Deciding to take a sabbatical can be fraught with all kinds of unpleasant psychological states. Fear about the future, anxiety about loss in social status, burnout, financial worries and so on all make their appearance. Knowing how to deal with them can make the difference between a successful sabbatical and an unsuccessful one.
The problems begin early. In fact, so early that by the time you realise that there's a problem you're already going through burnout. Burnout creeps up on one the same way one goes broke - slowly at first and then all at once. One morning you wake up and the world is grey and the inside of your mouth is grey and wouldn't it just be wonderful if we could just lie here forever?
So in terms of psychological games, we're already behind the 8 ball even before the break. Burnout brings shame (how did my parents manage? I must be shit!) that prevents us from taking the necessary steps to heal. And no sooner has one realised that things cannot continue like this that we're faced with the impossibility of the ask - leave my job? without another one in hand? Impossible, right? Right?
What will people say? What if I don't get another job? I can't afford it. Oh the shame!
Well, one day you finally figure that it's either take that break or die and you take the break. Ah, delicious freedom, right?
The Wages of Freedom
Yes, it's delicious. Like crab. You don't really get to the delicious parts without a fight. Your mind is waiting for you, patiently and just when you're feeling like a champ for taking your break it attacks - you will never amount to nothing, it whispers in your ear. You're a disgrace for needing rest, it knocks around inside your head. Do you even have a plan bro? it cackles as you binge watch Netflix.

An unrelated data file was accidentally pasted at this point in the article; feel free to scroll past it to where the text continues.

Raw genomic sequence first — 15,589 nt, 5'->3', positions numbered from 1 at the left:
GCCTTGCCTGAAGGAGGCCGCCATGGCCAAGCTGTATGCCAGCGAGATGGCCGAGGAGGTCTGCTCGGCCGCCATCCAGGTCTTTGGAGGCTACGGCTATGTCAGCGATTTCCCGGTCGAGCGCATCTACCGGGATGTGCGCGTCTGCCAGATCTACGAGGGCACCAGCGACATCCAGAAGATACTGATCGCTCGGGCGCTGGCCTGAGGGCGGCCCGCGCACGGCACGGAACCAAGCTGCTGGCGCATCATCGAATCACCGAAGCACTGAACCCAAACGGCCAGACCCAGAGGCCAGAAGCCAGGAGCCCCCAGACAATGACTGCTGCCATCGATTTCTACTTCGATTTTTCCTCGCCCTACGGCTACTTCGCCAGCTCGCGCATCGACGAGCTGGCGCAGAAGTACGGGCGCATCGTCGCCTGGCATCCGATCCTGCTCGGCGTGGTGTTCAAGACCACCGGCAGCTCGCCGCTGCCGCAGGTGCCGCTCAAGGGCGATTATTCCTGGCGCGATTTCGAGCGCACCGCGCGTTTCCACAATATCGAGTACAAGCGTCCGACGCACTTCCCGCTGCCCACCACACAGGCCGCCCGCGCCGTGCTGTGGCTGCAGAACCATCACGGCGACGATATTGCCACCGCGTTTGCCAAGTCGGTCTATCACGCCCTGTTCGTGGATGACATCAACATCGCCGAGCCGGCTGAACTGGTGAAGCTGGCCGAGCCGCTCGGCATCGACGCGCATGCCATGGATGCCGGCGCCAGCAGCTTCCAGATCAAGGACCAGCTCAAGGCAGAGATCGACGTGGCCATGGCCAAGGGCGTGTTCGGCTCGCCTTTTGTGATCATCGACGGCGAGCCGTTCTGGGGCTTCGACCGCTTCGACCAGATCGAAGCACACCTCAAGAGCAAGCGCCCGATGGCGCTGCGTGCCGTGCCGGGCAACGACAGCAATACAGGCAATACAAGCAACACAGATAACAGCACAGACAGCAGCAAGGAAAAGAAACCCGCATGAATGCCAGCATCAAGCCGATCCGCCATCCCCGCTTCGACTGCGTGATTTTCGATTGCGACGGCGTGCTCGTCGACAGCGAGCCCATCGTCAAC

You're going broke. Your family resents your lazy ass and so on and so forth.
Freedom then, it seems, isn't free.
But if you hang in there you will find something start to shift. Each day the anxiety wanes a little bit more. One day you wake up and don't have a scary thought until after lunch and you realise that those mindgames seemed so serious and now they seem so small. How? Were those fears all fake?
And then suddenly, like the floor below you disappears, the relaxation deepens to a point where you're convinced that you'll never work again and you're ok with that. It would scare you but you're just too blissed out to really think about it too much. Yes, at some point you will drag yourself back to work but that's a worry for another day, you muse as you apply the finishing touches on your watercolor. Yes you're a painter now.
And at some point, you pack away your easel and realise that you're completely unhireable now. HRs will cackle about your CV in their breaks between playing petty politics and crushing human souls. Your friends will refuse to refer you because you're too much of a rebel. 'It's a real shame', they will agree with each other over drinks at the Employed Persons Clubs.
As we've seen, there's psychological stuff to deal with at every step of the sabbatical. And your sabbatical should lead to you blasting away from your old orbit to a new and better one, filled with energy, all engines firing and escape velocity comfortably exceeded. Not even an inconvenience.
But in order to do that, we will have to play each of these mindgames and win. For some situations, we will have to play Judo, at other times Chess, and at still others, bare-knuckled boxing.
At each stage of the sabbatical, a different mind game breaks out. In the subsequent chapters in this section I will show you the games, how to recognise when they have changed and the correct strategies to deploy at each stage.